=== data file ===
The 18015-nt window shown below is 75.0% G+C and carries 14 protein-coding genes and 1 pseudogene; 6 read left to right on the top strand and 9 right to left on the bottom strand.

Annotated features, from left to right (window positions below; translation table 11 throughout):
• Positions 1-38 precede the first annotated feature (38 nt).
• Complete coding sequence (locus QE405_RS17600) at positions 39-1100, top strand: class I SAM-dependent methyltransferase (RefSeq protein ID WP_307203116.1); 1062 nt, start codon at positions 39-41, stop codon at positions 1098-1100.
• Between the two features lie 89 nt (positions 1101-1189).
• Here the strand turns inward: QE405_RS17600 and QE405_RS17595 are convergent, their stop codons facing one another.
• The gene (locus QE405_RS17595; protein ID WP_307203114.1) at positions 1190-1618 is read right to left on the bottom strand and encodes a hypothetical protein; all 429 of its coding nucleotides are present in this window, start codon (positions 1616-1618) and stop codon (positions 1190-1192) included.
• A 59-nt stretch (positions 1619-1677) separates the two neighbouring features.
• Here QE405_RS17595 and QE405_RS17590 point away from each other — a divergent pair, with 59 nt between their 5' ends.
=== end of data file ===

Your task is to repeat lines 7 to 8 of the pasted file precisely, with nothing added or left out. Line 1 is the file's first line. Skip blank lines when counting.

• The gene (locus QE405_RS17595; protein ID WP_307203114.1) at positions 1190-1618 is read right to left on the bottom strand and encodes a hypothetical protein; all 429 of its coding nucleotides are present in this window, start codon (positions 1616-1618) and stop codon (positions 1190-1192) included.
• A 59-nt stretch (positions 1619-1677) separates the two neighbouring features.